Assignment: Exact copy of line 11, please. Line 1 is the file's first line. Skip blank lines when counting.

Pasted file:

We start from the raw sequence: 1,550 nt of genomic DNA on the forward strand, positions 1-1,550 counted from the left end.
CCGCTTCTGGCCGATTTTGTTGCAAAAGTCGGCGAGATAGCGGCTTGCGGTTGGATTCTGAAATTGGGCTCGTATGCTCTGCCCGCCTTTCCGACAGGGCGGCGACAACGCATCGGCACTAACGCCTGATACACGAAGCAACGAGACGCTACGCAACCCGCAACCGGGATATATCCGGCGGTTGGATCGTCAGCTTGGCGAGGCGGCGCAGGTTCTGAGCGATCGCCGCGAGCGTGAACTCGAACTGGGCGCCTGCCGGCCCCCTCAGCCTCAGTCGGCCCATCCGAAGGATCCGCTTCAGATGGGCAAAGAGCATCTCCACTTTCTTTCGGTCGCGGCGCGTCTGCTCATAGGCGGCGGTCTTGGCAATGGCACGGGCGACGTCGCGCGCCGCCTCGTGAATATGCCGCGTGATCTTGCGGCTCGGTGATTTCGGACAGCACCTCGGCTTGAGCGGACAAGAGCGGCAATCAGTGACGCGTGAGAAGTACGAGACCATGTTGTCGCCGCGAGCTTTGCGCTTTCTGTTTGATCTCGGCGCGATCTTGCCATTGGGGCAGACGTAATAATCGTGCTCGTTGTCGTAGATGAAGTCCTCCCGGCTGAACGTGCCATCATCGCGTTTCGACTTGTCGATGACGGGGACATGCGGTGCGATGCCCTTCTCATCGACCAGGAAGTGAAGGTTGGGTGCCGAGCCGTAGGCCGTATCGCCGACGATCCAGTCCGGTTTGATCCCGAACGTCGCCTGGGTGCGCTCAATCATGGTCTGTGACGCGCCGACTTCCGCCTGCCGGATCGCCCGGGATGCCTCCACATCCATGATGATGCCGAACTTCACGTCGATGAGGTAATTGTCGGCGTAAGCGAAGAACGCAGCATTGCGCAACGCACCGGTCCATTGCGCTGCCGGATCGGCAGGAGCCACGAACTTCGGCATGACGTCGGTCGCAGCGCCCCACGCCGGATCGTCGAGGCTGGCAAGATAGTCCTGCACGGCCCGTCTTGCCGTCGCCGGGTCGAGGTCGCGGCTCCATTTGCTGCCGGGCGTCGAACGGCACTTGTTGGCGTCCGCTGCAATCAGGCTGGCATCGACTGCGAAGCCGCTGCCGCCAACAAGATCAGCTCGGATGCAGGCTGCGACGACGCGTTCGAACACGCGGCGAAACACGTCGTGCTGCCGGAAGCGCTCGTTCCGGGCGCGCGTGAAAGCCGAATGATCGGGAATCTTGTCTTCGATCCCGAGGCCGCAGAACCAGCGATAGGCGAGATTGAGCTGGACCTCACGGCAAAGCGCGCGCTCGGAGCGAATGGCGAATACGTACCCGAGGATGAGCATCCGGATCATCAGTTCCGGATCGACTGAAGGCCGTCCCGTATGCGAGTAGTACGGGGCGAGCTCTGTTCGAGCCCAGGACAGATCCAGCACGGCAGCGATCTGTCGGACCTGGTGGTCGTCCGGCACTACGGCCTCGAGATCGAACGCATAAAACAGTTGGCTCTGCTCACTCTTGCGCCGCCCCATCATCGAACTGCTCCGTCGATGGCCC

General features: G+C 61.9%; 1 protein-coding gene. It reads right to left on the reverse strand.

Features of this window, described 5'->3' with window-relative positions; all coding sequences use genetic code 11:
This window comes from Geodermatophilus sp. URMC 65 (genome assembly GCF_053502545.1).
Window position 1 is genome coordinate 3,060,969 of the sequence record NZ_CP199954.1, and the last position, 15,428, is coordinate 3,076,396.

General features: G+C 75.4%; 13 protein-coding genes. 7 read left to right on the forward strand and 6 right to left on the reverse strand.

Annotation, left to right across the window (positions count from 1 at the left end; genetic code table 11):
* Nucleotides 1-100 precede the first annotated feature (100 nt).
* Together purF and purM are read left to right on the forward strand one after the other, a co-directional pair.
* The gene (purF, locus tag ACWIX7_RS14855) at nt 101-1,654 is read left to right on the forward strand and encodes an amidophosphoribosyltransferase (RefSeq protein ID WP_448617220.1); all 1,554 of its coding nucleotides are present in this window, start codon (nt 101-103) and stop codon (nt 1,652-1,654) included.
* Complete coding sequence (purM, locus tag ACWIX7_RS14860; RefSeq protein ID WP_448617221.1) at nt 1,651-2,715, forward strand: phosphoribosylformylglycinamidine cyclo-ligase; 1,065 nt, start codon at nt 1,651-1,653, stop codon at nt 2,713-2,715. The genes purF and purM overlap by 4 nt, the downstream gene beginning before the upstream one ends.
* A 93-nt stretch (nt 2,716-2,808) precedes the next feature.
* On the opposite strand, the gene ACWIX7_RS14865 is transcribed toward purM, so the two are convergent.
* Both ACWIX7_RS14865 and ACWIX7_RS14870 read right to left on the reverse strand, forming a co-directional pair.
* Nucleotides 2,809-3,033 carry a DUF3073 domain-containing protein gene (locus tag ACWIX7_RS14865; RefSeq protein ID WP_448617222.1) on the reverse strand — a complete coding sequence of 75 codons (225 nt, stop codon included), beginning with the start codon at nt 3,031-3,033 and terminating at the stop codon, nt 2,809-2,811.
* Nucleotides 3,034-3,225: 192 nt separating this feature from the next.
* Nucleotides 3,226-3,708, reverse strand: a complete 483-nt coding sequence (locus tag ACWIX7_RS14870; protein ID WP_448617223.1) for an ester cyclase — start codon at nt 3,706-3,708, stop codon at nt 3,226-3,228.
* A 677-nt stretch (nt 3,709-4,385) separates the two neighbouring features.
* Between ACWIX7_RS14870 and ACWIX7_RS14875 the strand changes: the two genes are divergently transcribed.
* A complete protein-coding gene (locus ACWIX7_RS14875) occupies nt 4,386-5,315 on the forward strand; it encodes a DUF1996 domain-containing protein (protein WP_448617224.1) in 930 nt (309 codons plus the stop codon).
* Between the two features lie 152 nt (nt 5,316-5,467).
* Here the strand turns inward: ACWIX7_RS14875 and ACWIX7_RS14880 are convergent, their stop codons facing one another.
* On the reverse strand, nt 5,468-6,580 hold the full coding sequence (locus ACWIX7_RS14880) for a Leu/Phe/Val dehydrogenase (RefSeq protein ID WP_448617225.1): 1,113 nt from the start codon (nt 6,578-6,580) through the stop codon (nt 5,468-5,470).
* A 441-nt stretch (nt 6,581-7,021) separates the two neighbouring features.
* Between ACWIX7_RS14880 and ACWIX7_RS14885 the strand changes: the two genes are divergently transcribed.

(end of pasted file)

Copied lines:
* The gene (purF, locus tag ACWIX7_RS14855) at nt 101-1,654 is read left to right on the forward strand and encodes an amidophosphoribosyltransferase (RefSeq protein ID WP_448617220.1); all 1,554 of its coding nucleotides are present in this window, start codon (nt 101-103) and stop codon (nt 1,652-1,654) included.